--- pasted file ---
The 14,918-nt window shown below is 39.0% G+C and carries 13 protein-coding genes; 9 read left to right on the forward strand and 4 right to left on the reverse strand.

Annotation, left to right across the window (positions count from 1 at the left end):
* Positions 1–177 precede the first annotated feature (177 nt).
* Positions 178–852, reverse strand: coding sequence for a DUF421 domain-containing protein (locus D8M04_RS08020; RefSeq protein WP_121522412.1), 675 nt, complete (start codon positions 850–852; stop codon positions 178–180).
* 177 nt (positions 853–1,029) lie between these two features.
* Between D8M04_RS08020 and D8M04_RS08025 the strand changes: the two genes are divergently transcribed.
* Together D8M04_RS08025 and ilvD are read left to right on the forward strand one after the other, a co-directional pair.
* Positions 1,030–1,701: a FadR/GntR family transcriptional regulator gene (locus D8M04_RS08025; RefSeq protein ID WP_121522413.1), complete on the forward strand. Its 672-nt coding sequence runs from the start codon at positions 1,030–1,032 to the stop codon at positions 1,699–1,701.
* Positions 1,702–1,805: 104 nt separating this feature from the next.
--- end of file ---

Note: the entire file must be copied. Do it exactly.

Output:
The 14,918-nt window shown below is 39.0% G+C and carries 13 protein-coding genes; 9 read left to right on the forward strand and 4 right to left on the reverse strand.

Annotation, left to right across the window (positions count from 1 at the left end):
* Positions 1–177 precede the first annotated feature (177 nt).
* Positions 178–852, reverse strand: coding sequence for a DUF421 domain-containing protein (locus D8M04_RS08020; RefSeq protein WP_121522412.1), 675 nt, complete (start codon positions 850–852; stop codon positions 178–180).
* 177 nt (positions 853–1,029) lie between these two features.
* Between D8M04_RS08020 and D8M04_RS08025 the strand changes: the two genes are divergently transcribed.
* Together D8M04_RS08025 and ilvD are read left to right on the forward strand one after the other, a co-directional pair.
* Positions 1,030–1,701: a FadR/GntR family transcriptional regulator gene (locus D8M04_RS08025; RefSeq protein ID WP_121522413.1), complete on the forward strand. Its 672-nt coding sequence runs from the start codon at positions 1,030–1,032 to the stop codon at positions 1,699–1,701.
* Positions 1,702–1,805: 104 nt separating this feature from the next.